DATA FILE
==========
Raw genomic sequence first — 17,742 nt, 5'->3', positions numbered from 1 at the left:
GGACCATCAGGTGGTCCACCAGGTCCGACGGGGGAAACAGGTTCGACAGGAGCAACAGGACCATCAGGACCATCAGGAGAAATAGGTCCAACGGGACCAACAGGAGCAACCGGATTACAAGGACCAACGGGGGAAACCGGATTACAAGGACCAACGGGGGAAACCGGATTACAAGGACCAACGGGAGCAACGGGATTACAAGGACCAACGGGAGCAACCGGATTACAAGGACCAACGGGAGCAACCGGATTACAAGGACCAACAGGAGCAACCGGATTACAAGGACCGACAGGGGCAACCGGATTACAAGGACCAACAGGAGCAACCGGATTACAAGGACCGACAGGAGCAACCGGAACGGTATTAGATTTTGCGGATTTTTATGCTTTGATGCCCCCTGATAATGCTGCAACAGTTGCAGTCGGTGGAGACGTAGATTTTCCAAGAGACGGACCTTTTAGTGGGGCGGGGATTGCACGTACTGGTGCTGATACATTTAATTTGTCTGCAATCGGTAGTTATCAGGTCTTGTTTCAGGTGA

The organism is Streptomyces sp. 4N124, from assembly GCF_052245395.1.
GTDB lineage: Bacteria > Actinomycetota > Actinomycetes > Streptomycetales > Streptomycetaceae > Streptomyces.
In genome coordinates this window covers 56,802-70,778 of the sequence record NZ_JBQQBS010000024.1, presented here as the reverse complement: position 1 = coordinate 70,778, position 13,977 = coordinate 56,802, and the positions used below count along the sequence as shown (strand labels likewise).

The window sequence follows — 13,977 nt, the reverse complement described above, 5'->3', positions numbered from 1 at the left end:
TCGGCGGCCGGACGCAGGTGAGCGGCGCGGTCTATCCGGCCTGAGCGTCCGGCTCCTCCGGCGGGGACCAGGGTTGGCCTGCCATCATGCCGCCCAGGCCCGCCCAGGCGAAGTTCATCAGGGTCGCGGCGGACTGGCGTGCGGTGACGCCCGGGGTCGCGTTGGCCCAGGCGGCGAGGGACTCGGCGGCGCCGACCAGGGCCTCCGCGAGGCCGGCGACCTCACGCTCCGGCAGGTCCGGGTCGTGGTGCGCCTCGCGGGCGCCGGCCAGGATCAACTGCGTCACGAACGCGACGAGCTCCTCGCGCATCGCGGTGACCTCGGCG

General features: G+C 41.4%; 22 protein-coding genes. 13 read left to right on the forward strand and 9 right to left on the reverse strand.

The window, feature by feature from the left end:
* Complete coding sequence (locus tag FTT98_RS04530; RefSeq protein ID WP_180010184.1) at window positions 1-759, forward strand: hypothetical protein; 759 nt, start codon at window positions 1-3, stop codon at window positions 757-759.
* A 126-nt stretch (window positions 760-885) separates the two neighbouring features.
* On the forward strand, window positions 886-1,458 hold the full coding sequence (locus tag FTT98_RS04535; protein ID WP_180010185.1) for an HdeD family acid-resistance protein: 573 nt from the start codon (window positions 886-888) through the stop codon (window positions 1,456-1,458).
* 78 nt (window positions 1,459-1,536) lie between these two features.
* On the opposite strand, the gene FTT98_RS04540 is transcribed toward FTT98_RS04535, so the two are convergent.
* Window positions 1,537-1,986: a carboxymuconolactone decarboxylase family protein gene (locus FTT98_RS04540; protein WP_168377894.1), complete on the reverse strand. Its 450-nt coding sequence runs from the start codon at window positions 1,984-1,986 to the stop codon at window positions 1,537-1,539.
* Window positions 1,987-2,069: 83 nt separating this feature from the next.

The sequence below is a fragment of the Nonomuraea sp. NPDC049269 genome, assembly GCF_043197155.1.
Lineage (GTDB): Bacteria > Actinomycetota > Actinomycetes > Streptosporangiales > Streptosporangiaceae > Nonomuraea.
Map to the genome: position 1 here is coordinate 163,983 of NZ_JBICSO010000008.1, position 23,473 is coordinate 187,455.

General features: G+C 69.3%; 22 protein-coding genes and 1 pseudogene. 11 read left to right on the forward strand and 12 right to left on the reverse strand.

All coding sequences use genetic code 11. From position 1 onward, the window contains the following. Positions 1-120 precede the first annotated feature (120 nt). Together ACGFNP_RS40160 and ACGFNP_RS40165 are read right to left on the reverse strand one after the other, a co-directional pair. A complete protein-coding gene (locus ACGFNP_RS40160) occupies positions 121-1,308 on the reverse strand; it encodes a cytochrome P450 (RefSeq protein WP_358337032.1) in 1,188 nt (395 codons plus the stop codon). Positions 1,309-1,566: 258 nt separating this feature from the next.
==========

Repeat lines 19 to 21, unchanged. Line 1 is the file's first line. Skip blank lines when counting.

Map to the genome: position 1 here is coordinate 163,983 of NZ_JBICSO010000008.1, position 23,473 is coordinate 187,455.

General features: G+C 69.3%; 22 protein-coding genes and 1 pseudogene. 11 read left to right on the forward strand and 12 right to left on the reverse strand.

All coding sequences use genetic code 11. From position 1 onward, the window contains the following. Positions 1-120 precede the first annotated feature (120 nt). Together ACGFNP_RS40160 and ACGFNP_RS40165 are read right to left on the reverse strand one after the other, a co-directional pair. A complete protein-coding gene (locus ACGFNP_RS40160) occupies positions 121-1,308 on the reverse strand; it encodes a cytochrome P450 (RefSeq protein WP_358337032.1) in 1,188 nt (395 codons plus the stop codon). Positions 1,309-1,566: 258 nt separating this feature from the next.